by Lowman S. Henry | May 20, 2024

The last year and a half have been difficult for legislative Republicans. The 2022 elections resulted in Democrats winning a tenuous one-seat majority in the House of Representatives while Republicans retained control of the Senate setting up divided government for the first time in over a decade.

For eight years the Republican dominated legislature had to contend with Democrat Governor Tom Wolf and, especially during the COVID-19 pandemic, the relationship was acrimonious. Early hope for a more collegial relationship with new Governor Josh Shapiro evaporated last July when he broke an agreement he had made with Senate leaders to fund a program designed to give educational choices to students in the state’s most underperforming school districts.

Due to a death and various resignations the House of Representatives has periodically fallen into a partisan tie which resulted in long periods of recess while Democrats maneuvered to remain in control. House Democrats have used rare session days to pass a steady stream of messaging bills – those designed to coddle their base voters, but which have no chance of gaining concurrence from Senate Republicans.

Controlling only one half of one of three branches of state government has made it difficult for Republicans to accomplish anything more than curtailing the ideological excesses of the opposite party. A couple of weeks ago, in what will likely go down as the legislative play of the year, Senate Republicans changed the power equation.

Largely due to an inflow of federal dollars ostensibly sent combat the Covid-19 pandemic Pennsylvania has enjoyed a rather large General Fund surplus. Democrats have eyed that surplus with the ardor of a hungry dog seeing a ham sandwich on the kitchen counter. Led by Governor Josh Shapiro they have proposed massive increases in state spending on a wide range of Left-wing causes.

Senate Republicans, under the leadership of President Pro Tempore Kim Ward (R-Westmoreland) and Majority Leader Joe Pittman (R-Indiana) uncorked a plan to return some of those dollars to taxpayers via $3 billion in tax cuts. Approved on a veto-proof 36-14 vote the Senate plan would cut the Personal Income Tax (PIT) from 3.07% to 2.8% and eliminate the Gross Receipts Tax on energy sales effective January 1, 2025.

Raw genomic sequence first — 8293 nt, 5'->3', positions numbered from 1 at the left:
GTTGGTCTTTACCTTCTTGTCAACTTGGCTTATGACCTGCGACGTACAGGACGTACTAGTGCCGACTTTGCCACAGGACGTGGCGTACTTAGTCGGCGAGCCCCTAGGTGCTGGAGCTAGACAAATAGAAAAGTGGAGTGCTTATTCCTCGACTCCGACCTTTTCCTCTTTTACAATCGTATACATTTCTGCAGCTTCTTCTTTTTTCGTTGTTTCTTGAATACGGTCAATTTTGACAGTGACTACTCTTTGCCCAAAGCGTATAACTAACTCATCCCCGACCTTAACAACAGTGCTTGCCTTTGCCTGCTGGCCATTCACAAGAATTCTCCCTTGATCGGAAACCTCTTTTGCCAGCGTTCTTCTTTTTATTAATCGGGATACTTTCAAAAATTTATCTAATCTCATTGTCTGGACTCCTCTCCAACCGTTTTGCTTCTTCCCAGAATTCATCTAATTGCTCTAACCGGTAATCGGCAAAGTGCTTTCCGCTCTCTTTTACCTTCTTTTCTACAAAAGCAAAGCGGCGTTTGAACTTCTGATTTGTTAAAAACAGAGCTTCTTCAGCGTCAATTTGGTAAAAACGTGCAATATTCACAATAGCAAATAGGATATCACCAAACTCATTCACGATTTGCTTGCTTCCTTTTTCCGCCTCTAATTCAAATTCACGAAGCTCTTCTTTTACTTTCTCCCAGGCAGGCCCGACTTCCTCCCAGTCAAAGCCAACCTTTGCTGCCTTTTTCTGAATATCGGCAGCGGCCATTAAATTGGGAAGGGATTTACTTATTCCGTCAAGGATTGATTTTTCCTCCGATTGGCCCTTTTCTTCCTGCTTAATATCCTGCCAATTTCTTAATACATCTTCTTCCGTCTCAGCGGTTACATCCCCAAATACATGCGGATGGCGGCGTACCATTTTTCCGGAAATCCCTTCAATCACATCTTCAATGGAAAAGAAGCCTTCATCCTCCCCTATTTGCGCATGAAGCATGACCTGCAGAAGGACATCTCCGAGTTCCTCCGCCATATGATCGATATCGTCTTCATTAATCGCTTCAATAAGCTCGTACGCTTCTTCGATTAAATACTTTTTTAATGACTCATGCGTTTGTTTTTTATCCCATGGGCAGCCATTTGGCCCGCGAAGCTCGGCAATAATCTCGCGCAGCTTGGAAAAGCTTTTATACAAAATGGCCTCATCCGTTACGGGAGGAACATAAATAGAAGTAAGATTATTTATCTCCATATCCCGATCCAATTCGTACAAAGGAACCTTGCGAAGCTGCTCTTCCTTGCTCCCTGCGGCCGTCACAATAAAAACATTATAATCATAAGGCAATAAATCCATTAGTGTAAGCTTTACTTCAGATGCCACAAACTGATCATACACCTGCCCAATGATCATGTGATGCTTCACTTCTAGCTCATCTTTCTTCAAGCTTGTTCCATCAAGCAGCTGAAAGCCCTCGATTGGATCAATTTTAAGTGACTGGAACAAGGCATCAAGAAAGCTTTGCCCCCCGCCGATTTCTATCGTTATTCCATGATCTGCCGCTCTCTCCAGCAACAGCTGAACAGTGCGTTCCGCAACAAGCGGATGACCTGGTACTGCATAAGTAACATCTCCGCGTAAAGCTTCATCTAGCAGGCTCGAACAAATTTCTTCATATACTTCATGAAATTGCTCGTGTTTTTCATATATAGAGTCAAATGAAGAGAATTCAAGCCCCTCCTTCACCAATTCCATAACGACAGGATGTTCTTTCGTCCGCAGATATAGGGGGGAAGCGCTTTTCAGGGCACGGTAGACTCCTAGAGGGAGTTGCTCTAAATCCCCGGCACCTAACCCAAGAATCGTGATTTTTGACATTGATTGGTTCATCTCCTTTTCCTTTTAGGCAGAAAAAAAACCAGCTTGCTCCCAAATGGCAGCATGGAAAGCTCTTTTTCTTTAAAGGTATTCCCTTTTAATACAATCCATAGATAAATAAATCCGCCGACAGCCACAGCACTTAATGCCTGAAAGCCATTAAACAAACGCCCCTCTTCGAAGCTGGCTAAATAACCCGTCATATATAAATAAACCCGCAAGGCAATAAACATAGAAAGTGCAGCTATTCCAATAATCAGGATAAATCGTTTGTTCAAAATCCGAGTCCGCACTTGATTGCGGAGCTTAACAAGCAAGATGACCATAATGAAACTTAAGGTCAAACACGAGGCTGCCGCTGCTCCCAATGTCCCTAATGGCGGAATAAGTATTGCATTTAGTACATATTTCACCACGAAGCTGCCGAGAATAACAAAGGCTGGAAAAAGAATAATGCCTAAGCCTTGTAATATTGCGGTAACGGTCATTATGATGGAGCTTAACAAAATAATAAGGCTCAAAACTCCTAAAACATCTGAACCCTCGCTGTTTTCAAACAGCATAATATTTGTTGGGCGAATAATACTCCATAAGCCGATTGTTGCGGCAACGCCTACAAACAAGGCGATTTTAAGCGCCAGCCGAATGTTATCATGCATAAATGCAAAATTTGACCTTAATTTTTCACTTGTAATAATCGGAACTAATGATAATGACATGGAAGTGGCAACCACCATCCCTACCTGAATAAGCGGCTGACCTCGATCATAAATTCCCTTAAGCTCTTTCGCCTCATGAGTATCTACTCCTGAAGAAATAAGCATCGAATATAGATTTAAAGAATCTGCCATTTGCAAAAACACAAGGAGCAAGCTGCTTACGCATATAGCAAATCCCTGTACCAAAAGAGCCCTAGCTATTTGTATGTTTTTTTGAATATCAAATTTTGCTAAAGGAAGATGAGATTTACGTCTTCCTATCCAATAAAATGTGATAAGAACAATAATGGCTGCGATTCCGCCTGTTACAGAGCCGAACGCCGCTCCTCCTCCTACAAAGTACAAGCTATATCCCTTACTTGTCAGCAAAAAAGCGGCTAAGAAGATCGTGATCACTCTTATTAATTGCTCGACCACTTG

The brilliance of the legislation is the drawing of a crystal clear taxpayer-friendly alternative to the reckless spending proposals put forth by Governor Shapiro and House Democrats. Working families, suffering the impact of cumulative 20% inflation under President Joe Biden, would immediately see more take home dollars in their paychecks. Elimination of the Gross Receipts Tax would provide relief from high electric bills which likewise have skyrocketed due to Biden Administration policies.

The tax cut would also benefit small business many of which pay state taxes via the PIT. For manufacturers, reduced energy costs would also be a relief from high inflation which, according to the Spring 2024 Keystone Business Climate Survey, is the top problem facing businesses today.

Senate Republican leaders have also now painted Governor Josh Shapiro and House Democrats into a political corner. The tax cut legislation moves to the House chamber after having received the bipartisan support of eight Democrats in the Senate. This robs big-spending House Democrats of the ability to portray the tax cuts in partisan terms.

The ball is now in the hands of House Democratic Leader Matt Bradford. A hardcore big spender, Bradford has in the past not allow legislation to come to the floor for a vote if he is likely to lose. The aforesaid mentioned scholarship program would have garnered Democrat support in the House and passed, but Bradford denied lawmakers the opportunity to cast a vote on the issue relying instead on a line item veto by Governor Shapiro.

House Republicans need to loudly demand a vote on the tax cut bill. Senate Republicans need to make it clear to Bradford that no budget legislation will be brought to the floor in that chamber until the House votes on the tax cuts. Every legislator – Republican and Democrat – must be forced to make their position clear by voting on the Senate-passed bill.

Many Democrats, including Governor Shapiro, pushed for the sending of additional so-called “stimulus” checks as a way to expend the state budget surplus. A tax cut would have the same impact; except the money would not be taken from taxpayers to begin with and politicians won’t be able to campaign on having given us back our own money.

Two roads have diverged in Penn’s Woods: will the commonwealth continue on an inflation-feeding big spending spree, or will families and small businesses be given some relief from persistent high inflation?

We shall soon see.

 (Lowman S. Henry is Chairman & CEO of the Lincoln Institute and host of the weekly American Radio Journal and Lincoln Radio Journal.  His e-mail address is  [email protected].)

Permission to reprint is granted provided author and affiliation are cited.